Finally the weather broke and Day 5 competitors at Creag Dhubh were treated to a soaking either from above or through wading through seas of wet bracken. In case this sounds negative it must be mentioned that for many competitors this was the best day’s competition and the best area of the week. Earlier there were real concerns that thunderstorms accompanied by lightning would be a real threat – very, very frightening especially if you were on one of the longer courses right up on top of the hill as were today’s Elites.
Thanks to a lot of hard work by a lot of people: the IOF (International Orienteering Federation) Controller Ted Finch was able to get the green light from the IOF for this to be staged as a World Ranking Event. GB athletes who have been starved of international competition finally had a chance to gain valuable points (but no prizes).
Slightly unusual was the fact that two completely different groups of competitors ran the same courses but on consecutive days. Day 4 competitors were urged not to share any information online or elsewhere that could have helped those going out on Day 5. Why would you anyway? I guess it was fairly obvious from the day report and video that there was a lot of bracken and it would be tough underfoot. Some very long times on Day 4 were replicated on Day 5 and though there were lots of elephant tracks it wasn’t always obvious where they were leading.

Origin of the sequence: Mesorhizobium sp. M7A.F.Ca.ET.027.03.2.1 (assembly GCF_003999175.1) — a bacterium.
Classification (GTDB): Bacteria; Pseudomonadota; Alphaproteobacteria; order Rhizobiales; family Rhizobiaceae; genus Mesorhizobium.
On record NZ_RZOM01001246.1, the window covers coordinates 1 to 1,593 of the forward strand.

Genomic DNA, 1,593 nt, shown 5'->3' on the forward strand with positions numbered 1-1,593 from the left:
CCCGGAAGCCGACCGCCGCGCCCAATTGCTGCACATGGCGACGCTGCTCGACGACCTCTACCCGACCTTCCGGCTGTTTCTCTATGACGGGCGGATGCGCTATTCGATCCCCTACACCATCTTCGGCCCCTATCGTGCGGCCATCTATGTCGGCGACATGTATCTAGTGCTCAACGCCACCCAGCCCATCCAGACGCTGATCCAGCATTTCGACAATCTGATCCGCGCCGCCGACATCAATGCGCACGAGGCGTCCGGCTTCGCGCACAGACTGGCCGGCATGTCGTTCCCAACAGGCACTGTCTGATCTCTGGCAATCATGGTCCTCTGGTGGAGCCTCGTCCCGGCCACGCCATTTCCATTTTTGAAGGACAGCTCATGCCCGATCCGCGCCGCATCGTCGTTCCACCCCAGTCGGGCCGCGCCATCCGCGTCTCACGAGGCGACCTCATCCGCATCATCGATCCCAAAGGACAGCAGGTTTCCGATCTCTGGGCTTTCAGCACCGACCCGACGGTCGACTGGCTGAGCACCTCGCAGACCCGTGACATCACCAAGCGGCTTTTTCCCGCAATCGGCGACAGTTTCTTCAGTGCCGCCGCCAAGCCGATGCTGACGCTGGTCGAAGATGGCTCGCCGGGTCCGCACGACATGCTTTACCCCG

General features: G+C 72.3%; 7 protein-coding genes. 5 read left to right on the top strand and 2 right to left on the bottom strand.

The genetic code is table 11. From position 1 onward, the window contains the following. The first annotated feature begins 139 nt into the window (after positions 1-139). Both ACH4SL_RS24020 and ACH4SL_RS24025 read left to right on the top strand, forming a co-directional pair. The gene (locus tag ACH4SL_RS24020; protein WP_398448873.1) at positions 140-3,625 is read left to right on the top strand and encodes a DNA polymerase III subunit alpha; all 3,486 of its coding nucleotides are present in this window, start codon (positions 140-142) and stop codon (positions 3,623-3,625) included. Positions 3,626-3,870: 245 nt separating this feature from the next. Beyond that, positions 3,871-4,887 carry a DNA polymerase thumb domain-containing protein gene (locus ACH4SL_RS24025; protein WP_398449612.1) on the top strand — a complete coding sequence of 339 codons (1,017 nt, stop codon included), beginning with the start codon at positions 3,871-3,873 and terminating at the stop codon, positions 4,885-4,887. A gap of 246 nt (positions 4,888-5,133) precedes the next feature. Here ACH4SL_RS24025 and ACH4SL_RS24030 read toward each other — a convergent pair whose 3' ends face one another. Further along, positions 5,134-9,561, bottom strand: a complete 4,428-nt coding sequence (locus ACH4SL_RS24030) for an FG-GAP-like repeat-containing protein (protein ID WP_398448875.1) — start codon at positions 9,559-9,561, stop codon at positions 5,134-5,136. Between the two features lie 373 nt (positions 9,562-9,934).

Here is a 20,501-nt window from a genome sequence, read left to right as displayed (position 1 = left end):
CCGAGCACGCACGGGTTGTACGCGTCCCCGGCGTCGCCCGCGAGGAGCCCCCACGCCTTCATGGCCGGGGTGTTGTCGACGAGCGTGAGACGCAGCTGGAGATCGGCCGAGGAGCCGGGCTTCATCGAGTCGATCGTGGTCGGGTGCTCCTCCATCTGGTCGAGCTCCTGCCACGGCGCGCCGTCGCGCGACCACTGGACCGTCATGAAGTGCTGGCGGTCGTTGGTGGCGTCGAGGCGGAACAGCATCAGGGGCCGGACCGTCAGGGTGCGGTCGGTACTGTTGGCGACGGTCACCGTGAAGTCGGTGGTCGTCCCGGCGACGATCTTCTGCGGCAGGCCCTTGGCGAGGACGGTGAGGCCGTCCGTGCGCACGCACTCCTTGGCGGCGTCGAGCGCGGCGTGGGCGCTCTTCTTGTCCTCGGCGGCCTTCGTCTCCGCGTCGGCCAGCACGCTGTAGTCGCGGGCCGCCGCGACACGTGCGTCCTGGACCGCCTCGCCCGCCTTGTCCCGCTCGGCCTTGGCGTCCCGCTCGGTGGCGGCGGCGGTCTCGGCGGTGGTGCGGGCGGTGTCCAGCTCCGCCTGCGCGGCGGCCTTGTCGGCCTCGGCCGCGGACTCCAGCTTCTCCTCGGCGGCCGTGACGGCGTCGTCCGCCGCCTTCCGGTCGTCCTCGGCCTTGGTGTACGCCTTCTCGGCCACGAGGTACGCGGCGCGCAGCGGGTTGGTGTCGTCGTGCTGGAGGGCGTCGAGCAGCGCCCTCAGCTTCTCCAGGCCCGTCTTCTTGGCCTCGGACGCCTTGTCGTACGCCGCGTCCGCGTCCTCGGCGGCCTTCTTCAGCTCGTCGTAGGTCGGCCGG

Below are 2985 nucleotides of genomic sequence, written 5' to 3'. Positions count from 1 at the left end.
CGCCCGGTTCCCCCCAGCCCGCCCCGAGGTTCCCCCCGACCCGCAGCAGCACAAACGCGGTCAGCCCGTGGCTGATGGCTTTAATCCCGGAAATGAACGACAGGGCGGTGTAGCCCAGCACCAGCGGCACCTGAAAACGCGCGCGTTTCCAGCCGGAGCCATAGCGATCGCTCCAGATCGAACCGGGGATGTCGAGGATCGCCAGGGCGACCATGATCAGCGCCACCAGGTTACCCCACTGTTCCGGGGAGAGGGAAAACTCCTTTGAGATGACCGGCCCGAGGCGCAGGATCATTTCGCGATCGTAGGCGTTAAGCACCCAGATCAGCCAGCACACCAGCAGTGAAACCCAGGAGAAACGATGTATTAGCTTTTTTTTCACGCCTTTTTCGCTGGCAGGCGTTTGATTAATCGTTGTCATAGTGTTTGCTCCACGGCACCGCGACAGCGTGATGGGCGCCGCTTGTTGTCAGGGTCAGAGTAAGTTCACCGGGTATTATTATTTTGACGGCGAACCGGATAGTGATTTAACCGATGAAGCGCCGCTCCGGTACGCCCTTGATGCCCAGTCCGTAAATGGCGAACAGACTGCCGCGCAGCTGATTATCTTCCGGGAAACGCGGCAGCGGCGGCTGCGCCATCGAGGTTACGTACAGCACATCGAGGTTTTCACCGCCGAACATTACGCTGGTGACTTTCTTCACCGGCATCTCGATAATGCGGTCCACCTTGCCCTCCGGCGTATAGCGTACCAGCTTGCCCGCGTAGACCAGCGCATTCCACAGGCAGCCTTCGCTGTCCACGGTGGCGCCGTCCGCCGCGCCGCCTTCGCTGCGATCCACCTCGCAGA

We are very grateful for the Day 5 team who found themselves doubling up for Day 4 – they knew the layout, knew where controls had to be. Paul Duley of GRAMP had everything well managed and thanks go to local club BASOC (as in Badenoch) and helpers from Roxburgh Reivers. Special mention goes to Jo Cumming for acting in a local liaison capacity and lead planner John Tullie who was able to talk animals (not to the animals) with landowner Angus Macpherson. Given his recent encounter with a bull we were delighted that Angus was able to visit the venue and meet our own orienteering VIPs as well as get a sense of what the event was all about.
A very limited number of competitors noted the sudden absence of white runnable forest marked on their 1:7,500 maps and the replacement on the ground by rough (but runnable) open. This was due to a printing error (not the printer’s error) but given the relatively easy terrain and good contour and rock detail this shouldn’t have hampered anybody’s run. I never noticed!
A small correction to yesterday’s report – Andy Llewellyn has confirmed he takes responsibility for loo roll stacking and offers a shoe repair service using duct tape to hold soles together.